Craig E. Tenke, PhD
Associate Research Scientist
Craig Tenke is the principal electrophysiologist of the Psychophysiology laboratory, Div. Cognitive Neuroscience. The most widely studied brain potential associated with cognitive function, the P3 component, was discovered by the founder of the laboratory, the late Samuel Sutton. The laboratory continues its studies of cognitive ERPs, quantitative EEG (qEEG), and behavioral measures of brain activity and laterality in psychiatric patients and healthy controls populations.
Dr. Tenke began his work in electrophysiology as an undergraduate, recording event-related potentials (ERPs) in macaques at SUNY Stony Brook. As a graduate student, he studied the spectral correlates of brainstem stimulation in the limbic system of the rat, and began his affiliation with the Psychophysiology Laboratory, NYSPI. Dr. Tenke subsequently completed a postdoctoral traineeship in Neuroscience at Albert Einstein College of Medicine (intracranial ERP generators in macaques).
Since his return, he has been critically involved in all electrophysiological aspects of the lab (i.e., experimental design, oversight of data acquisition and processing, data analysis, data interpretation, writeup of findings and grants, development of new methods). He has developed and implemented mathematical and statistical models for identifying and quantifying the neuroanatomical generators underlying observed patterns of electrophysiological activity (ERP and EEG).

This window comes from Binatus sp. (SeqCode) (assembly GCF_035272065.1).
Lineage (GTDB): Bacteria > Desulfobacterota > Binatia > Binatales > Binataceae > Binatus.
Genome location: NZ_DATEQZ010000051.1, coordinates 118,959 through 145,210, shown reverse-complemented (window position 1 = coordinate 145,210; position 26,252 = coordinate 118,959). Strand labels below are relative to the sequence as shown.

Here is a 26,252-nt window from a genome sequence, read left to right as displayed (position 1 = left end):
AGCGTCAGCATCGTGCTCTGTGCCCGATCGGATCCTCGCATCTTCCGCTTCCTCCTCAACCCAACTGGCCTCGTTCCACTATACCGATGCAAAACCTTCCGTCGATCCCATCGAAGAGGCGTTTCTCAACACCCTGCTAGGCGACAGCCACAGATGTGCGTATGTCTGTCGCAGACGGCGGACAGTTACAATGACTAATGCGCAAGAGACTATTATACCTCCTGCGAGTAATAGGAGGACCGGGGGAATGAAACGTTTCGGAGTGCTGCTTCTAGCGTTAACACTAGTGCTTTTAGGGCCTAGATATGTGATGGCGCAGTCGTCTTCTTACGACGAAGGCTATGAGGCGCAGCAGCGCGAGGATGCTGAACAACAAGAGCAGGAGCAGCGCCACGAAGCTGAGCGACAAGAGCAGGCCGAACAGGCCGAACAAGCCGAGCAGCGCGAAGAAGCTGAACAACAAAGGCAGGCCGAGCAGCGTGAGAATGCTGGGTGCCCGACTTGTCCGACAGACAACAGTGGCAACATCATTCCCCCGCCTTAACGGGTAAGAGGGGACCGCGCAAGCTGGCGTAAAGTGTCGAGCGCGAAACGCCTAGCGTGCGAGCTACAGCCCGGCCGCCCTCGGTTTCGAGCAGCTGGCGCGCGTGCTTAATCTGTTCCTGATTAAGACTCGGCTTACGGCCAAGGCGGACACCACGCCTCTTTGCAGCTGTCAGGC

Primary interest is the study of information processing by the brain, and its disruption with psychopathology. Electrophysiological components (ERP and EEG) are used to identify and quantify temporal, spectral and spatial patterns of activity in underlying neuroanatomical structures. Recently developed CSD-PCA methods (current source density- principal components analysis) exploit the biophysical and statistical properties of volume conduction to simplify and reduce the redundancy of data recorded from high density montages.
Application of CSD-PCA methods to identify and evaluate the impact of psychopathology (depression and schizophrenia) on brain function and performance. In addition to resting EEG measures, studies include the response to loudness, deviance, and novelty of sounds, the response to odors, and memory.